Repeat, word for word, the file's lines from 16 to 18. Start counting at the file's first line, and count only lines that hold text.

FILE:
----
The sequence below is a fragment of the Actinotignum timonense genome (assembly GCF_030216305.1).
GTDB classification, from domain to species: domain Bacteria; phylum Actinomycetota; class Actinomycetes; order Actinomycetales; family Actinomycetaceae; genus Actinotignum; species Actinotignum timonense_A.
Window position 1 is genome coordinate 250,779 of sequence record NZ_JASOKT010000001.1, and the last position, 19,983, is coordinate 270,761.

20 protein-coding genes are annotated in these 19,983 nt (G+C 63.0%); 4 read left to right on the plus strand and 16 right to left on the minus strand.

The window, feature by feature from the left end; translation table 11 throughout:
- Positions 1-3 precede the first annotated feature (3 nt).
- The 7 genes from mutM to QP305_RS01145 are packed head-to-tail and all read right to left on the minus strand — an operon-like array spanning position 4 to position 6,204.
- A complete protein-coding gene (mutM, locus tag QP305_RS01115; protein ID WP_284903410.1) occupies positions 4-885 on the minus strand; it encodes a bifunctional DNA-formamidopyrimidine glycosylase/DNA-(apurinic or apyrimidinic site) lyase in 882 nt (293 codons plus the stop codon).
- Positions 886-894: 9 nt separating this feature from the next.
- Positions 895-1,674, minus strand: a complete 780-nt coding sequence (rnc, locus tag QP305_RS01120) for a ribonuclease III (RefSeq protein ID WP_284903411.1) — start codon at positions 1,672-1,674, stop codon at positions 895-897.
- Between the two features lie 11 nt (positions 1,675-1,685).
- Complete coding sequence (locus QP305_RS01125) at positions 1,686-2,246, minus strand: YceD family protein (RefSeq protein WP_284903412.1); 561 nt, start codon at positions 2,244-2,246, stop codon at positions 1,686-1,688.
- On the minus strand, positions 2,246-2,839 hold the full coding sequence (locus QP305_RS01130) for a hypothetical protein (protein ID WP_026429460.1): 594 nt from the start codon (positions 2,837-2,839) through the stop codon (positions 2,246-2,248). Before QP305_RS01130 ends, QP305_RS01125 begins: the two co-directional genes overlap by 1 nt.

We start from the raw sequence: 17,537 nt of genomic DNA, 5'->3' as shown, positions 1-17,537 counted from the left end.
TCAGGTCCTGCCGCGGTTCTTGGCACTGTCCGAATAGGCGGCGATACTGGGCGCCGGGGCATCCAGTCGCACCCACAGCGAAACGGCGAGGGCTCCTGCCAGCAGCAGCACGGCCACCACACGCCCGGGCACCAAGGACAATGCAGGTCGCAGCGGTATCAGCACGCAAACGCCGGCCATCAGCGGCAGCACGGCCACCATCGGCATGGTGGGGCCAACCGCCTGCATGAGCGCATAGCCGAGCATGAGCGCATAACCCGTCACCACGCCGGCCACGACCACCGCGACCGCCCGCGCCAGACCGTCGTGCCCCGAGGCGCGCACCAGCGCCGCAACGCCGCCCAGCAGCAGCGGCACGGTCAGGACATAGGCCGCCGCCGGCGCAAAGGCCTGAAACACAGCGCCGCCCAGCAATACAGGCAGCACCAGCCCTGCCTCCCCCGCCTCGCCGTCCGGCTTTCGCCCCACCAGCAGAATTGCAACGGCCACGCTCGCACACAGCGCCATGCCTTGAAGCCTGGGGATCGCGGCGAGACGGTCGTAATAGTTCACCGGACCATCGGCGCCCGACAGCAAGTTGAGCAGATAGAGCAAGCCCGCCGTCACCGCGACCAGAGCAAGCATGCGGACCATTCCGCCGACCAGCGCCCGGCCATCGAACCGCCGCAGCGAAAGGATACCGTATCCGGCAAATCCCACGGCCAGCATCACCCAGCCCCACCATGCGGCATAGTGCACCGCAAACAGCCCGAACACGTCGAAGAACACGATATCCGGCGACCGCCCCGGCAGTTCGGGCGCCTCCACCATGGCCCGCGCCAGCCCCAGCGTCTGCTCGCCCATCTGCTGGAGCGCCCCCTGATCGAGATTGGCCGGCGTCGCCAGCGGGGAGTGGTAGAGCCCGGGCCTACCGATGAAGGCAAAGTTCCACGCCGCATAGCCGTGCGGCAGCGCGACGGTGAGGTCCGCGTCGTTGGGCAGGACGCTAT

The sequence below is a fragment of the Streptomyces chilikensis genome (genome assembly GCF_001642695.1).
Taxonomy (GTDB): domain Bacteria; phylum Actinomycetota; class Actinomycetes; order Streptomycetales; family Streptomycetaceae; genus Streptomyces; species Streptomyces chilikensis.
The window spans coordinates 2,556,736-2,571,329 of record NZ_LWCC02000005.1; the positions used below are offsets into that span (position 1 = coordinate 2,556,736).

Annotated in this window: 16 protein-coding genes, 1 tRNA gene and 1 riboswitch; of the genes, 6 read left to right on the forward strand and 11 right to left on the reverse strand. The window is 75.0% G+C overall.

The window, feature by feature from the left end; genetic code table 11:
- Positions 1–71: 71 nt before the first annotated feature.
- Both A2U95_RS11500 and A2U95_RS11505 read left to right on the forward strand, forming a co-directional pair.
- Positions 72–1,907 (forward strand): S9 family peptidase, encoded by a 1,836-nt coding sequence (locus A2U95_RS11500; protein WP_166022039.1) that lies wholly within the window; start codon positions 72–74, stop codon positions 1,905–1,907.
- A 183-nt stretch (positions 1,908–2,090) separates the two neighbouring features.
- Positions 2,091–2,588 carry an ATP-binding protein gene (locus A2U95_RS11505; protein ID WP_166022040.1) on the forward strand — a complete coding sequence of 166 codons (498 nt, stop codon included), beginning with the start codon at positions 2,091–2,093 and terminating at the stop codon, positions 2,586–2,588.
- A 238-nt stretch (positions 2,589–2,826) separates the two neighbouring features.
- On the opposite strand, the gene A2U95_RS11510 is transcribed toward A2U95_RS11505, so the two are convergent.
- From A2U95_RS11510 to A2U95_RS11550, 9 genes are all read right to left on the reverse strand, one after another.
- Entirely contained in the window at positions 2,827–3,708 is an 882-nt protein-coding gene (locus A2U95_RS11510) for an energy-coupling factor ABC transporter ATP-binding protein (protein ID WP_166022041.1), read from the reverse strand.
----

The sequence below is a fragment of the Streptomyces chilikensis genome (genome assembly GCF_001642695.1).
Taxonomy (GTDB): domain Bacteria; phylum Actinomycetota; class Actinomycetes; order Streptomycetales; family Streptomycetaceae; genus Streptomyces; species Streptomyces chilikensis.
The window spans coordinates 2,556,736-2,571,329 of record NZ_LWCC02000005.1; the positions used below are offsets into that span (position 1 = coordinate 2,556,736).